The size of a diamond may also be a factor. Very small (< 0.02 carats (4 mg)) diamonds.known as stars.are usually given simplified cuts (i.e., with fewer facets), but as cutting and polishing technology has improved this is not necessarily always the case. This is because a full-cut brilliant of such small size would appear milky to the human eye, owing to its inability to resolve the stone’s dispersive fire. Conversely, very large diamonds are usually given fancy cuts with many extra facets. Conventional round brilliant or fancy cuts do not scale up satisfactorily, so the extra facets are needed to ensure there are no “dead spots”. Because large diamonds are less likely to be set in jewelry, their cuts are considered for how well they display the diamonds’ properties from a wide range of viewing directions; in the case of more moderate-sized diamonds, the cuts are considered primarily for their face-up appeal.
Diamonds occur in a variety of colors . steel gray, white, blue, yellow, orange, red, green, pink to purple, brown, and black, virtually in every color of the rainbow. Colored diamonds contain interstitial impurities or structural defects that cause the coloration, whilst pure diamonds are perfectly transparent and colorless. The scale ranges from D which is totally colorless to Z which is a pale yellow or brown color. Brown diamonds darker than K color are usually described using their letter grade, and a descriptive phrase, for example M Faint Brown. Diamonds with more depth of color than Z color fall into the fancy color diamond range.
The GIA diamond grading scale is divided into six categories and eleven grades. The clarity categories and grades are:
- Flawless category (FL) diamonds have no inclusions or blemishes visible under 10x magnification.
- Internally Flawless category (IF) diamonds have no inclusions visible under 10x magnification, only small blemishes on the diamond surface.
- Very, Very Slightly Included category (VVS) diamonds have minute inclusions that are difficult for a skilled grader to see under 10x magnification. The VVS category is divided into two grades; VVS1 denotes a higher clarity grade than VVS2. Pinpoints and needles set the grade at VVS.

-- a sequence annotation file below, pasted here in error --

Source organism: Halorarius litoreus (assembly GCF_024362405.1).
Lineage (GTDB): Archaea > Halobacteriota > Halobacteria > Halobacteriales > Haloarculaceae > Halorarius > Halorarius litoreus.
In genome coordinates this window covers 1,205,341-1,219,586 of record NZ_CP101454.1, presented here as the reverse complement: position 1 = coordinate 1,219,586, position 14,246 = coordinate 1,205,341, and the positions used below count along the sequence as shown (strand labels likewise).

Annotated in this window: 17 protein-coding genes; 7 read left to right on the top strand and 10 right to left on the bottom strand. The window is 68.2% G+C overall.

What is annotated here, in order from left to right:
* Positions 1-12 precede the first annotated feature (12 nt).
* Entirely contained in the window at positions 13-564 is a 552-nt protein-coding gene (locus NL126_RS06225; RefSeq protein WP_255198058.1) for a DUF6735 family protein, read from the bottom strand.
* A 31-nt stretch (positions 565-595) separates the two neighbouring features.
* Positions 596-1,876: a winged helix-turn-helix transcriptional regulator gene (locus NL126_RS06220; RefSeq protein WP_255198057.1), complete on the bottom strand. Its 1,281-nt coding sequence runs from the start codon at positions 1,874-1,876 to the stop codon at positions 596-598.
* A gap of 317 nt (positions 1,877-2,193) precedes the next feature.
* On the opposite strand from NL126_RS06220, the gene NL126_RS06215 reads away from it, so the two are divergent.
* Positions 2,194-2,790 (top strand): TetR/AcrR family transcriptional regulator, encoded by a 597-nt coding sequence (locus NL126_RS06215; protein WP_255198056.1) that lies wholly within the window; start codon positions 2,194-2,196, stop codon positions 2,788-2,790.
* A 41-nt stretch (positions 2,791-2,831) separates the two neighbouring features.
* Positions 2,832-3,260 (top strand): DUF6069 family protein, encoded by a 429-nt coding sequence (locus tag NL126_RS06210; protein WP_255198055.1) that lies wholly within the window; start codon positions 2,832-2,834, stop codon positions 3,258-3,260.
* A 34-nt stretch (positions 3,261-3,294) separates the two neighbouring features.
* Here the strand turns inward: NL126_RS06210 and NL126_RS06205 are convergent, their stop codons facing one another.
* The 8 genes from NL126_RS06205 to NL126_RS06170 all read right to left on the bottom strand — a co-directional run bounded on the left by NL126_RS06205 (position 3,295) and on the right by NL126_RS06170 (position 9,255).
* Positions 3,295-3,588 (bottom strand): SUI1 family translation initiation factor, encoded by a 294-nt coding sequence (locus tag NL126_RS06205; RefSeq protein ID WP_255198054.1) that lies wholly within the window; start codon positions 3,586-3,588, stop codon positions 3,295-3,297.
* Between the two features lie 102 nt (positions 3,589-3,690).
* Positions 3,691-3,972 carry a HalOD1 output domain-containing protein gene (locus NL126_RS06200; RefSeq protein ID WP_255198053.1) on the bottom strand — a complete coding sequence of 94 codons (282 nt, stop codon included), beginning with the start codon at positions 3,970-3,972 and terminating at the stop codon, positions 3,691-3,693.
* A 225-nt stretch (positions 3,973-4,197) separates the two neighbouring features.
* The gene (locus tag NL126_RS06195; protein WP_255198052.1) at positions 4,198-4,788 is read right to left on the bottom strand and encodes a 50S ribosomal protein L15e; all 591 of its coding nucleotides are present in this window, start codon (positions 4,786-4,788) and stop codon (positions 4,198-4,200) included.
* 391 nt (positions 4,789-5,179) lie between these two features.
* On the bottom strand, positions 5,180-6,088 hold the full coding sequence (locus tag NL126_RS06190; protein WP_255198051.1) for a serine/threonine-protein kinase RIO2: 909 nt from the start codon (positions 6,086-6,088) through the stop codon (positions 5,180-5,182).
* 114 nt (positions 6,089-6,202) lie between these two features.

- Very Slightly Included category (VS) diamonds have minor inclusions that are difficult to somewhat easy for a trained grader to see when viewed under 10x magnification. The VS category is divided into two grades; VS1 denotes a higher clarity grade than VS2. Typically the inclusions in VS diamonds are invisible without magnification, however infrequently some VS2 inclusions may still be visible to the eye. An example would be on a large emerald cut diamond which has a small inclusion under the corner of the table.
- Slightly Included category (SI) diamonds have noticeable inclusions that are easy to very easy for a trained grader to see when viewed under 10x magnification. The SI category is divided into two grades; SI1 denotes a higher clarity grade than SI2. These may or may not be noticeable to the naked eye.
- Included category (I) diamonds have obvious inclusions that are clearly visible to a trained grader under 10x magnification. Included diamonds have inclusions that are usually visible without magnification or have inclusions that threaten the durability of the stone. The I category is divided into three grades; I1 denotes a higher clarity grade than I2, which in turn is higher than I3. Inclusions in I1 diamonds often are seen to the unaided eye. I2 inclusions are easily seen, while I3 diamonds have large and extremely easy to see inclusions that typically impact the brilliance of the diamond, as well as having inclusions that are often likely to threaten the structure of the diamond.